>> Aztec, Maya, and Inca for Kids
Art was an important part of Aztec life. They used some forms of art such as music, poetry, and sculpture to honor and praise their gods. Other forms of art, such as jewelry and feather-work, were worn by the Aztec nobility to set them apart from the commoners.
The Aztecs often used metaphors throughout their art. For example, the hummingbird represented the sun god, the eagle represented the warrior, and flowers represented the beauty of life. Metaphors like these were used in their drawings, sculpture, and poetry.
The highest form of art in the Aztec culture was poetry. The Aztecs wrote lots of poems. Many of their poems were about the gods and mythology, but others were about everyday life. They called poetry "flower and song".
The poetry and stories of the Aztecs were passed down verbally from generation to generation. They didn't begin to write down their poetry until after the Spanish arrived. The largest collections of Aztec poems were put together in the 1500s. These books include the Romances de los señores de la Nueva España
and the Cantares mexicanos
Here is an Aztec poem about fishing:
you will embrace
the red chichimec
am I calling just one?
indeed all of them I call
the child fish
the man fish
the woman fish--
dwellers of meanders
Here is a poem that is a prayer to the sun:
I'll go first
I'll be on the road first--
then you'll go
then you'll follow the road
I'll be the first to cross
all the desert lands
all the canyon lands
I'll pass swiftly over
the Earth's smooth face--
she won't hinder me
no matter what truly lies
on her smooth face
up in the sky
I shall go
I shall walk
The Aztecs also enjoyed music. They played various instruments such as flutes, shells, whistles, and drums. They played their music for the gods and used it to make requests such as asking the gods for rain or for the harvest to be good.
An Aztec musician
The Aztec carved a lot of sculpture from stone of all types. They carved small items as well as huge statues of their gods that were placed in public areas and the temples. A lot of their sculpture had similar features. Male statues were usually shown sitting with their knees up and their arms crossed. Female statues were generally shown kneeling with their hands on their knees. The facial features were often similar with the main differences being symbols that were unique to each god.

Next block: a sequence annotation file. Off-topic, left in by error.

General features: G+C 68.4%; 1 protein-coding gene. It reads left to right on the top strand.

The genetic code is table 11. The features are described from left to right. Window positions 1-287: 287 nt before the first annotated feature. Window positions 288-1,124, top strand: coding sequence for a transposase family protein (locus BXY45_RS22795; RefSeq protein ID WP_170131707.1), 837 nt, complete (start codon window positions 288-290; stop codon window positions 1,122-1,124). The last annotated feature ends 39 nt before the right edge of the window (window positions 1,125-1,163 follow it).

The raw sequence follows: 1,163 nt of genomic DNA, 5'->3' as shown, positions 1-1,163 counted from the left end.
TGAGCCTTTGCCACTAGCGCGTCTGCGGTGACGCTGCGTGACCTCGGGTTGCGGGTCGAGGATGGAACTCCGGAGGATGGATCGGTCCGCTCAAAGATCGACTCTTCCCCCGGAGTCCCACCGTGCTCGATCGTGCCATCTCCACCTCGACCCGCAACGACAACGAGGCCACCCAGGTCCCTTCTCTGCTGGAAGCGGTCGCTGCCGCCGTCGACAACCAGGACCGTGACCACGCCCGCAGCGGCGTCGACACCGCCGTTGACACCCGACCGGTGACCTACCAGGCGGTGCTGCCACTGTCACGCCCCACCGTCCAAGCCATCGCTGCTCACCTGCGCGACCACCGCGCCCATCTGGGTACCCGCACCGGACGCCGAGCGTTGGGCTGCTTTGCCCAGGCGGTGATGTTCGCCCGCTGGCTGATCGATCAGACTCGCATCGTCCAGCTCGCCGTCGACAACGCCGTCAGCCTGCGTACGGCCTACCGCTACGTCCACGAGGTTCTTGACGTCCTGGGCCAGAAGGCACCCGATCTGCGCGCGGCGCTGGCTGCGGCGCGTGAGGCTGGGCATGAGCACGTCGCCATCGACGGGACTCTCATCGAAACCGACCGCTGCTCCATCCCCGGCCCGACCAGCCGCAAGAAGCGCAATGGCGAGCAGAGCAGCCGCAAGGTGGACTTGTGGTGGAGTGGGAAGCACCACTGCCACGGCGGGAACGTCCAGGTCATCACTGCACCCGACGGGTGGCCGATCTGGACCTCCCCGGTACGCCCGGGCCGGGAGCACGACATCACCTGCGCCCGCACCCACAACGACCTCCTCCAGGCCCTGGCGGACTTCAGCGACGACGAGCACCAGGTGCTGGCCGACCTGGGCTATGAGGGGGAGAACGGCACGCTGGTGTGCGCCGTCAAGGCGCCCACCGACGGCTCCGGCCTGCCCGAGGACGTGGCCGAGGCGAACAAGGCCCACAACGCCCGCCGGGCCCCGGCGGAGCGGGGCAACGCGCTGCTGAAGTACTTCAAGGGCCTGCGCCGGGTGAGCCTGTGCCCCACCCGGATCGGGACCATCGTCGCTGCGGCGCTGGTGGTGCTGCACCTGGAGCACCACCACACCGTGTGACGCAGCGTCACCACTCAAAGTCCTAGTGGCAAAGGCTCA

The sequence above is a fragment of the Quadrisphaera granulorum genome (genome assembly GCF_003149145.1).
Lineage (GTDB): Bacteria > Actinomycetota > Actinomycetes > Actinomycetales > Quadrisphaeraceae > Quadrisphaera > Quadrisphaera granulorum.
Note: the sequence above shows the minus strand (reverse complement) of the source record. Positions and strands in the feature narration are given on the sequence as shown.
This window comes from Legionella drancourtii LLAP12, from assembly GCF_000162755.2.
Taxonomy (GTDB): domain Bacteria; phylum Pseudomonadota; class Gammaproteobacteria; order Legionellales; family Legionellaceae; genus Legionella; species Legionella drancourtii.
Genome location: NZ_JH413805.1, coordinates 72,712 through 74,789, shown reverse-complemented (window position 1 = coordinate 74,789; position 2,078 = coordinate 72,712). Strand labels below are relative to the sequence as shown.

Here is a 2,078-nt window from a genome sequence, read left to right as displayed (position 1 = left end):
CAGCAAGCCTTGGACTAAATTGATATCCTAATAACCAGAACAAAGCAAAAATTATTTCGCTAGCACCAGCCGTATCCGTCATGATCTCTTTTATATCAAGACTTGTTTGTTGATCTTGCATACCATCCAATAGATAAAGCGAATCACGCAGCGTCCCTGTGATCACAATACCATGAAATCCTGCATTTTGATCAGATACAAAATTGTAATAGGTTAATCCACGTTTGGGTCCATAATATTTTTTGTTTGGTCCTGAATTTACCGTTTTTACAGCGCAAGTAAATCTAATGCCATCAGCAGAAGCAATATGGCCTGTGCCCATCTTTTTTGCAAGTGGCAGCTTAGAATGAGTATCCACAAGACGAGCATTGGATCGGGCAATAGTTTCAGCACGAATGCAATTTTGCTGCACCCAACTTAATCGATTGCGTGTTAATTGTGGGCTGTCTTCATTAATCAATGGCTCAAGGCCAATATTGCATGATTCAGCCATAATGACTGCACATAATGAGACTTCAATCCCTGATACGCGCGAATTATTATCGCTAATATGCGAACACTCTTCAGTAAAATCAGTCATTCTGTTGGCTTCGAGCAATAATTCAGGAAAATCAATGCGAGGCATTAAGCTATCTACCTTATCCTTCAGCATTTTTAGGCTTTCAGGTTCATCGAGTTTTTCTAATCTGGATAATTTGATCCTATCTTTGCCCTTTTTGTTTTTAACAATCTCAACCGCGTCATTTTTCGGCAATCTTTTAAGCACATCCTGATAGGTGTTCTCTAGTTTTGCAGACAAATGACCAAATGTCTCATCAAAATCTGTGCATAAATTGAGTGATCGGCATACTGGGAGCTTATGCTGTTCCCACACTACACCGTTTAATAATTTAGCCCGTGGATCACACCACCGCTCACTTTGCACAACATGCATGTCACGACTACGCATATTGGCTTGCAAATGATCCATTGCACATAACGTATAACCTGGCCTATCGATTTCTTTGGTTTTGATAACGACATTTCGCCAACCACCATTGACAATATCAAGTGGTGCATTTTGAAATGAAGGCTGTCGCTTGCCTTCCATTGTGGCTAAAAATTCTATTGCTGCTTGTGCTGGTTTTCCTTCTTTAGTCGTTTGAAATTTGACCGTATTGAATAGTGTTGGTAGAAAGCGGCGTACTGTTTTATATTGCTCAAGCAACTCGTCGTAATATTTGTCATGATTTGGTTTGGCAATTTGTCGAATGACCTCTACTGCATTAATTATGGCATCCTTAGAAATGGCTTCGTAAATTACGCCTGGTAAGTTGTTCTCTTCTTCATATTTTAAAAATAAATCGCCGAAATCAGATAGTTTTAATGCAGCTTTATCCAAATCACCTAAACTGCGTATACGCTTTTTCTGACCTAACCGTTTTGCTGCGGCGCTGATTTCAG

An Aztec sculpture
The Aztecs took pride in creating a variety of beautiful pottery. Other nations from around the lands often traded for the prized Aztec pottery. They made everything from small simple bowls to tall jars that were heavily decorated and painted. The pottery makers of the Aztecs were very sophisticated, mass producing pottery in large shops using a potter's wheel.
Perhaps the most prized art during the time of the Aztecs was feather-work. Using this art form, artisans wove brightly colored feathers together to make beautiful cloaks and headdresses. Only the nobility and wealthy were allowed to wear feather-work items.
The Aztecs also made a variety of jewelry. Jewelers used different materials including gold, silver, copper, jade, and obsidian. Jewelry made from precious stones and metals was generally reserved for the nobility.
Interesting Facts about Aztec Art
- Every 52 years the Aztecs destroyed all of their household items in a religious ceremony. This included their pottery. Archaeologists are able to track changes in Aztec pottery over time because of this.
- The Aztec women were responsible for weaving cloth for clothing and blankets. They often used detailed and artistic designs in their work.
- Feather-workers were called amanteca. They were some of the most respected artisans in all of the Aztec Empire.
- One of the most famous Aztec sculptures is the calendar stone. It is twelve feet in diameter and weighs around 24 tons.
- There were poetry contests at many of the Aztec festivals.
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>> Aztec, Maya, and Inca for Kids